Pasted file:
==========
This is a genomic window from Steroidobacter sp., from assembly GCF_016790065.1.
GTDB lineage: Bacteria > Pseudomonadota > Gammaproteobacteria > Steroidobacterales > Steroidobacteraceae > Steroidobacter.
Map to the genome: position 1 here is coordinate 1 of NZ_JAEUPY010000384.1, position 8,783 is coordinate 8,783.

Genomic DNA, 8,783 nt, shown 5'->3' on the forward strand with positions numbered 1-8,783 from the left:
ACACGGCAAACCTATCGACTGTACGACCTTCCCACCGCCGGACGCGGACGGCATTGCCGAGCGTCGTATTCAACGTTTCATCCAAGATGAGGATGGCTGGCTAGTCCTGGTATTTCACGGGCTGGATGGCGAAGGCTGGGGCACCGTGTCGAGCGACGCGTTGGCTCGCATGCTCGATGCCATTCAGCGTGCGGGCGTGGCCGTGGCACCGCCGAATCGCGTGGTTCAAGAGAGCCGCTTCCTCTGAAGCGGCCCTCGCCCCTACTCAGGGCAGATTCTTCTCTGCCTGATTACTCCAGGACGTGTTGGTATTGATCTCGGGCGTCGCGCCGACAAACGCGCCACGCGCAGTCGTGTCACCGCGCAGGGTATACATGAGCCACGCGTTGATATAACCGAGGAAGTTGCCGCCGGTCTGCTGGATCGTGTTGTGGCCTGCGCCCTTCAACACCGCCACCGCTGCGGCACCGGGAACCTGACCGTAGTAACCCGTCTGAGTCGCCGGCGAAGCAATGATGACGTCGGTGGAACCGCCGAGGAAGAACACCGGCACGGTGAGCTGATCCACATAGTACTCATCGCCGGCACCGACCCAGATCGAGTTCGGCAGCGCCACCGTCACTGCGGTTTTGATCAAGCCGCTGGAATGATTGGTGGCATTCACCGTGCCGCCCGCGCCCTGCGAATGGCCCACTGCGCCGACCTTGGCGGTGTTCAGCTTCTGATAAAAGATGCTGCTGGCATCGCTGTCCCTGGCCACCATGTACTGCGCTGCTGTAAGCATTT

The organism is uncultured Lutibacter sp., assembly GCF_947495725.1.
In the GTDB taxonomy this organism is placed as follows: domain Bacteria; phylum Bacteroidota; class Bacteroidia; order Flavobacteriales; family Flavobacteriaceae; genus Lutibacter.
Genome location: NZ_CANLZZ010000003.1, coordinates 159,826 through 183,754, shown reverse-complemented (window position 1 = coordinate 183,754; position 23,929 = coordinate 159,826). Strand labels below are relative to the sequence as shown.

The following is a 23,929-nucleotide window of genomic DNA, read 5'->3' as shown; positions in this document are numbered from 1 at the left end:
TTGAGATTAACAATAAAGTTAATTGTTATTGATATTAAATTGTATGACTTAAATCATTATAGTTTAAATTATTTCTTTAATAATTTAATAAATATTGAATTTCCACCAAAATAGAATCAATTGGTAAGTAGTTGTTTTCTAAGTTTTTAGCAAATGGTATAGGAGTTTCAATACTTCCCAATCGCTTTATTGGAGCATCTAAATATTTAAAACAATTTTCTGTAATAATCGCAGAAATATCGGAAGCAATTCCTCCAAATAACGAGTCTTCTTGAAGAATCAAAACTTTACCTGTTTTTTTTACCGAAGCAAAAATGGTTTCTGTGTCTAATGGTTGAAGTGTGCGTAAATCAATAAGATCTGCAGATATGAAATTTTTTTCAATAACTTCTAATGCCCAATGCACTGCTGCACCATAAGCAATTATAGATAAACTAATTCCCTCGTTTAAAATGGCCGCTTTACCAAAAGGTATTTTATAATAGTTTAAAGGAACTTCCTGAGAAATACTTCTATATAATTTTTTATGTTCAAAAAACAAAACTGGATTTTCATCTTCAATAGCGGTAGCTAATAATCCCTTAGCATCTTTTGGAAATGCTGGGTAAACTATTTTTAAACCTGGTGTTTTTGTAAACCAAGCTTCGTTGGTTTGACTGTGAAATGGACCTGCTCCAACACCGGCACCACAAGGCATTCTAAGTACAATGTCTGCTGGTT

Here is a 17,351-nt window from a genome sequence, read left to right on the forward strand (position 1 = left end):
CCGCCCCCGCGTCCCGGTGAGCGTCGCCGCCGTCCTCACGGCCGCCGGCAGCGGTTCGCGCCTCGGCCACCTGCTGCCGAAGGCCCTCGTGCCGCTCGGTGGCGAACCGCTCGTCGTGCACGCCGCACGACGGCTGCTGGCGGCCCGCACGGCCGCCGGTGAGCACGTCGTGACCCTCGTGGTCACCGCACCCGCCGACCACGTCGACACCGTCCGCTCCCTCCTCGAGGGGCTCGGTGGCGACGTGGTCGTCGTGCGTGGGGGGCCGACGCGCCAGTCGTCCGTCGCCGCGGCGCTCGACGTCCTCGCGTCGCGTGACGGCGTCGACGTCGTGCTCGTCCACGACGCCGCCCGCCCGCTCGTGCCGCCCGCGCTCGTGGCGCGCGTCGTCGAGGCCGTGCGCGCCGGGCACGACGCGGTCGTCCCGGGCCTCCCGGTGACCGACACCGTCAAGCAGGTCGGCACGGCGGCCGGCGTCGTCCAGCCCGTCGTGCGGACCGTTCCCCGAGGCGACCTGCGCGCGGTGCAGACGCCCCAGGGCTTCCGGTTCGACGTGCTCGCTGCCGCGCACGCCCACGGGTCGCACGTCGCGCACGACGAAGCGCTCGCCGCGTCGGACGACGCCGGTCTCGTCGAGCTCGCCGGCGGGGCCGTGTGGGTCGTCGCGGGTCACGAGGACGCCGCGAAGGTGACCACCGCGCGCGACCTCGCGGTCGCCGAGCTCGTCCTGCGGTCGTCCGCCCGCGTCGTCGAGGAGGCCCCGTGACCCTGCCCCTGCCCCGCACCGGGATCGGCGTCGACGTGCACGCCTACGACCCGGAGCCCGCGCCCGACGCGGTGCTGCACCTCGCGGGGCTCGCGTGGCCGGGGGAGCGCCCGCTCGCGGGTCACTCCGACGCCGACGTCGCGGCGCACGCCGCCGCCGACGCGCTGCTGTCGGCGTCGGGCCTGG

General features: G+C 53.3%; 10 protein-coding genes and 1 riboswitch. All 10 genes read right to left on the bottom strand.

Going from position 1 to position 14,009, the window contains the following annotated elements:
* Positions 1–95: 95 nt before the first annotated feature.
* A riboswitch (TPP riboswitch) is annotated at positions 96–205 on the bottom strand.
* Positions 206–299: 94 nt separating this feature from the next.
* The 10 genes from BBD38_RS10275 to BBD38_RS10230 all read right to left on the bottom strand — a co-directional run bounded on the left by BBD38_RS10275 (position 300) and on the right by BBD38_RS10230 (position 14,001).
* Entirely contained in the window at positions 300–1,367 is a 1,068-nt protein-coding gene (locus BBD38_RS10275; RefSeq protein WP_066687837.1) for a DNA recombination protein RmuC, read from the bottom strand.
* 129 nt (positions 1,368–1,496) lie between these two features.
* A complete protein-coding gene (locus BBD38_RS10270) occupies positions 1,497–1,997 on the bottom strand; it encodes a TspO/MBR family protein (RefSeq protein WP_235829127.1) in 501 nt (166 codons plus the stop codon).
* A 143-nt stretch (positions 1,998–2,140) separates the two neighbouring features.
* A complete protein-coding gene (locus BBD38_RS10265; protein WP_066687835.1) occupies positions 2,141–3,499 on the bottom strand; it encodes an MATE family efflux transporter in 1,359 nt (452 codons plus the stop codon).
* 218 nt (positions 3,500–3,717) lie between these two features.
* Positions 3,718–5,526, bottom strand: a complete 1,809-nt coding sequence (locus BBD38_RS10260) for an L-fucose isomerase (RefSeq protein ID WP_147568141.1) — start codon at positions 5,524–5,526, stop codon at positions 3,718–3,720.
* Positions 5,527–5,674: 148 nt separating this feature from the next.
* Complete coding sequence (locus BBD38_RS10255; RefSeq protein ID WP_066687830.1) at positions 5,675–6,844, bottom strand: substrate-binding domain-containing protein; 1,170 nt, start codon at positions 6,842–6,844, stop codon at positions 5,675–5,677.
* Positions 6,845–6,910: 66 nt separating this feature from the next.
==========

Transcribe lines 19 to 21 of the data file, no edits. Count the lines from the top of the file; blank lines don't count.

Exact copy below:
* Entirely contained in the window at positions 300–1,367 is a 1,068-nt protein-coding gene (locus BBD38_RS10275; RefSeq protein WP_066687837.1) for a DNA recombination protein RmuC, read from the bottom strand.
* 129 nt (positions 1,368–1,496) lie between these two features.
* A complete protein-coding gene (locus BBD38_RS10270) occupies positions 1,497–1,997 on the bottom strand; it encodes a TspO/MBR family protein (RefSeq protein WP_235829127.1) in 501 nt (166 codons plus the stop codon).